Radio Shack sells a small battery operated amplified speaker which is ideal for use as either a portable or permanently installed remote speaker for a radar detector. It is their Mini Amplifier - Speaker catalog number 277-1008C.
To ideally use this speaker with a radar detector, you will want to make a few simple modifications to it. The first thing I did was to remove the rear cover, peel off the sticker, and then stick the sticker to the inside of the rear cover so that the outside of the rear cover is free for adding strips of Velcro for mounting purposes:
Next, I removed capacitor C5 and resistor R5 since these two items tell the boost the IC amplifier chip's gain by 10X which is way too much. You can use a pair of nippy cutters to remove these two items although I chose to desolder them:
Next, we want to increase this remote speaker's input impedance and balance the input relative to ground so that the remote speaker's volume knob will provide a nice range of volume adjustment when used with your radar detector. Additionally, what we are about to do will set the remote speaker's minimum input impedance to a much safer 22K ohms in order to preclude any possibility of damaging any radar detector which this remote speaker is plugged into. So first we must remove the tiny screws securing the circuit board so that we can then flip the circuit board over to do these simple modifications. Following is a photo of how to do this, and after the photo I will describe everything shown in the photo and why it was done. NOTE: The 220K resistor shown in the following photo is what I originally used and which worked to provide a full adjustment volume range with my Bel STi. I have since changed this 220K resistor to a 100K resistor in order to provide a full volume adjustment range with my Escort 9500i and my V995. So, as it turns out, a 100K resistor is most likely the ideal resistor for you to use.
In the above photo I show where the capacitor C5 and resistor R5 were desoldered and removed. As mentioned, you can simply instead use nippy cutters to snip out these components since they are not needed. Next, note where I cut the trace going from the center connection of the audio input jack to one of the contacts on the volume control knob. I cut this trace using a sharp box cutter knife, and then checked that this trace was truly severed by using a VOM meter. If you don't have a VOM meter, then simply cut this trace in two or three places to guarantee that you have cut this trace and that it is now a dead trace. Now we will replace this cut trace with a 100K resistor rather than the 220K resistor which I have shown, since a 100K resistor turns out to be much more ideal. The reason for cutting this trace and then adding the 100K resistor in place of this trace is because, in the original design, the volume control knob when set to maximum volume allows the input impedance to drop to a very low 1.5K ohms. This is unacceptable in my opinion since in the audio industry, line level inputs generally must have an impedance of at least 20K ohms.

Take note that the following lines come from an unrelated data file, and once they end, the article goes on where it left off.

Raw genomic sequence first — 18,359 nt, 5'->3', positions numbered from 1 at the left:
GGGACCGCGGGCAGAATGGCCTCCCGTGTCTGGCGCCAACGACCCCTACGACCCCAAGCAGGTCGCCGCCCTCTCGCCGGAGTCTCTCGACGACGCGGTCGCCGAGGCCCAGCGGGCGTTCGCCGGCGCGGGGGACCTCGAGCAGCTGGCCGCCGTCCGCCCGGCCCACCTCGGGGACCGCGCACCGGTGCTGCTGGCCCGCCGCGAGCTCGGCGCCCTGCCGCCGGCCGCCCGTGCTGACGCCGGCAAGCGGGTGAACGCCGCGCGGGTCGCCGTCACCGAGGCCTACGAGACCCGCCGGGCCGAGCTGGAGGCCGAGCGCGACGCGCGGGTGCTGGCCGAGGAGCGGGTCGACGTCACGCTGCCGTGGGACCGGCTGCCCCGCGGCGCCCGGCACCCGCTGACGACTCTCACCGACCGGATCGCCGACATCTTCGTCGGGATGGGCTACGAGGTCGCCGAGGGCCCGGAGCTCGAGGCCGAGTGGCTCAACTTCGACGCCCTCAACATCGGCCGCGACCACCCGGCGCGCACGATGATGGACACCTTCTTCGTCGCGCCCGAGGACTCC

At this point, we have the audio signal from the audio input jack passing through a very high resistance 100K ohm resistor. That is safe and fine and dandy. Yet the voltage coming from the radar detector's speaker jack is still too high. To resolve this issue, we now install a 22k ohm resistor across the audio input jack's center pin connection and the audio jack's ground connection as shown in order to create a simple voltage divider circuit consisting of the 100K resistor and the 22K resistor. The result is that the voltage level from the radar detector's remote speaker jack has now been reduced to a level which is appropriate for the amplifier IC within the Radio Shack amplified speaker.
Finally, after putting the circuit board back in place, be sure that the Radio Shack speaker's wires are away from the case screw socket as shown. You don't want either of these wires accidentally getting pinched when you reinstall the bottom case cover:
-- In order to tweak the Radio Shack speaker's volume range to suit your particular radar detector's speaker jack output, you can play around with using resistors between roughly a 50K to 500K resistor in place of the 220K resistor which I originally used and subsequently replaced with the 100K resistor as described above. No matter what, don't change the 22K resistor which was added to the circuit.
-- A 9V battery in the Radio Shack speaker will last for approximately 40 to 50 hours of operation.
-- The JRC386D amplifier chip (that darned chip goes back well over 20 years, but China still produces it!) used in the Radio Shack speaker is designed for a nominal voltage supply of 4 to 12 volts. Its absolute maximum voltage supply rating is 15 volts. Thus it should be completely safe to use a custom power cord to permanently power the Radio Shack speaker from your car's electrical system since most car alternators output roughly around 13 volts. Note that the Radio Shack remote speaker's external power supply jack is stupidly designed with a tip negative connection rather than a tip positive connection. Keep this in mind when permanently wiring up a plug to power the Radio Shack remote speaker. I would also very strongly suggest installing a 2A fast acting fuse on the power input to the Radio Shack remote speaker should you decide to power it via your car's electrical system.